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SCP HOUSE: Questions Of The Day –28 August

Today's questions of the day concerned: Gold Mine (Sandra Lee) – Regional Employment – Gold Mine (PM) – Sri-Lankan Dairy Export Glitch – Gold Mine (Lee) – New Principals – Gold Mine (Anderton) – ACC Levies – Defence Policy – People’s Bank Promotion Row – Defence Dinner Discussion – Mark Burton And The FEC.

Questions Of The Day - Tuesday, 28 August 2001

The following are paraphrases of today's questions for oral answer. They are not complete or official, the official record of Parliamentary proceedings is Hansard, which is not finalised till some days after the event.


Questions to Ministers

Question 1.

Hon KEN SHIRLEY (ACT) to the Minister of Conservation Sandra Lee:

Q: How does she explain her rejection of GRD Macraes Limited mining expansion near Reefton when neither she nor her department appealed the resource consents that were granted after an extensive process of hearings and negotiation?

A: The DOC did oppose the consent applications on numerous grounds. It did not appeal the consents as there was a considerable amount of new information presented, and there was insufficient time to prepare an appeal.

Q: Does her 11th hour veto and the loss of 200 jobs, after $35 million has been invested, give weight to the comments of the West Coast MP who has described her actions as gutless and dumb?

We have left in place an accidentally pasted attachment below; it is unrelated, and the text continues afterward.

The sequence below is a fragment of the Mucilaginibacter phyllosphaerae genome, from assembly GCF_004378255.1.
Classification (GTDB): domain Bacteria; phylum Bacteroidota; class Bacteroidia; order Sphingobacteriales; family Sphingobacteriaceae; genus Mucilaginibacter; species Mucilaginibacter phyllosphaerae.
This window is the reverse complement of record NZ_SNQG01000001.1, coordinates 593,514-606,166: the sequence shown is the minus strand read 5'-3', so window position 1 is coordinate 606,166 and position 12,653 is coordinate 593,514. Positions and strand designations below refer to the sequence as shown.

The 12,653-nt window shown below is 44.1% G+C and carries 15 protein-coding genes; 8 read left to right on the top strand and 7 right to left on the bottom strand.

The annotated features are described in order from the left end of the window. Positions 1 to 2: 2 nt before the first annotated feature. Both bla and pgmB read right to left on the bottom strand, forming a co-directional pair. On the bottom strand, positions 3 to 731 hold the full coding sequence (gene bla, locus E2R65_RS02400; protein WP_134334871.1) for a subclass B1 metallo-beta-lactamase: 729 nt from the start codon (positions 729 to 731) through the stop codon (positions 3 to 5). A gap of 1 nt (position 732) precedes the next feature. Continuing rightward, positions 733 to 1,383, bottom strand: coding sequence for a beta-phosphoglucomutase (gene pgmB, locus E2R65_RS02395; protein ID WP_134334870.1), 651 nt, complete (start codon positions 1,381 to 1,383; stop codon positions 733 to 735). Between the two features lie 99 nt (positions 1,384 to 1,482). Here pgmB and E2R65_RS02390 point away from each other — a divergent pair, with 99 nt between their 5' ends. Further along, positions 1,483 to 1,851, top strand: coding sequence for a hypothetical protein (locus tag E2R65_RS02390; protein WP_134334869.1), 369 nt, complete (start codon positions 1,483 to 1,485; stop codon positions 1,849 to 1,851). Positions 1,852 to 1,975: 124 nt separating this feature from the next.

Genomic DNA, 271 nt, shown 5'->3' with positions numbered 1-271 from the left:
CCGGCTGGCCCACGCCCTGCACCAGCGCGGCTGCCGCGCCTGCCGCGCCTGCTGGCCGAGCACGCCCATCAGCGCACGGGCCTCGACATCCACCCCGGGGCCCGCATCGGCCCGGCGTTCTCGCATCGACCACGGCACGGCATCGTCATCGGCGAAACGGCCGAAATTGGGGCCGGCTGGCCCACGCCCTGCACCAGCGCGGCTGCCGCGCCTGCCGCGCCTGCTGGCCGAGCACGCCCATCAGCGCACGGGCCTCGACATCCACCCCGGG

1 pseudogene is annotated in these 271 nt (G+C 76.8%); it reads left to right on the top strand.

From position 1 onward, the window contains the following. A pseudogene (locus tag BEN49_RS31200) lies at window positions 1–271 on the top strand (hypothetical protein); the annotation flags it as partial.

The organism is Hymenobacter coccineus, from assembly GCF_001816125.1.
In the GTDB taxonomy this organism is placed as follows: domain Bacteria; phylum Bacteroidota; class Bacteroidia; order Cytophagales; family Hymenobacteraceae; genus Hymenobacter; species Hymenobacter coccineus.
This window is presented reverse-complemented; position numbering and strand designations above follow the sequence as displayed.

A: I happily accept that my intellectual capacity and that of the West Coast MP will never be the same.

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Q: Grant Gillon (Alliance): What is the difference between the RMA and her responsibilities under the Crown Minerals Act?

A: The fundamental difference is that under the CMA and the Conservation Act there is an obligation to protect the environment. The two processes are entirely separate and may I point out that these provisions were provided for by the National Government.

Q: Nick Smith (National):Why does the government avoid the Environment Court? Is it because it’s decisions are flaky and bogus?

A: There is a certain irony in that member complaining both when DOC appeals to the Environment Court and when it doesn’t. Even the opposition who created these laws seems to be confused by them.

Q: Winston Peters (NZ First): Why should we believe that with all her resources she could not get an appeal together in time?

A: That is the advice I have received from by department. However the Crown Minerals Act procedure would have had to be followed in any event. It is up to the applicant to decide whether to address the CMA process or the RMA process first.

Q: Peter Dunne (United Future NZ): Is she prepared to consider amending the process to provide a better climate for investment?

A: I did not say I believed they were contradictory processes. What I said was that there was a dual process. In the first process the impacts are assessed at a local authority level. In the second instance, under the CMA, what has to be addressed is the reason the land is held by the crown.

(Nick Smith – leave sought for notice of motion in his name to be co-sponsored by the member for the West Coast – refused.)

Question 2.

ANN HARTLEY (Labour) to the Minister of Social Services and Employment Steve Maharey:

Q: What reports has he received on regional labour markets?

A: The government continues to experience solid and hopefully sustainable employment growth. There are regional variances. The unemployment rate for the Tasman West Coast area is the lowest in NZ, and the rate in Northland is the highest.

Q: What are the prospects for mature job seekers?